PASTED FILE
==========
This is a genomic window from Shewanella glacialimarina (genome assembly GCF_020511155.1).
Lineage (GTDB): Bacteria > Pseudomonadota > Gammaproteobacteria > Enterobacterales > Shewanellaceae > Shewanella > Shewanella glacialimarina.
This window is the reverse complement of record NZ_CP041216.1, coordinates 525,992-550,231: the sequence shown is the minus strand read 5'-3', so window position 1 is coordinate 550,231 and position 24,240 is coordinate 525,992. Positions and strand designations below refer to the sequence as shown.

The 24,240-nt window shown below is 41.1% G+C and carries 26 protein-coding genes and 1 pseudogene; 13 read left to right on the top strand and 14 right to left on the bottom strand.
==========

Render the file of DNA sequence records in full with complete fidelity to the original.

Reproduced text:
This is a genomic window from Shewanella glacialimarina (genome assembly GCF_020511155.1).
Lineage (GTDB): Bacteria > Pseudomonadota > Gammaproteobacteria > Enterobacterales > Shewanellaceae > Shewanella > Shewanella glacialimarina.
This window is the reverse complement of record NZ_CP041216.1, coordinates 525,992-550,231: the sequence shown is the minus strand read 5'-3', so window position 1 is coordinate 550,231 and position 24,240 is coordinate 525,992. Positions and strand designations below refer to the sequence as shown.

The 24,240-nt window shown below is 41.1% G+C and carries 26 protein-coding genes and 1 pseudogene; 13 read left to right on the top strand and 14 right to left on the bottom strand.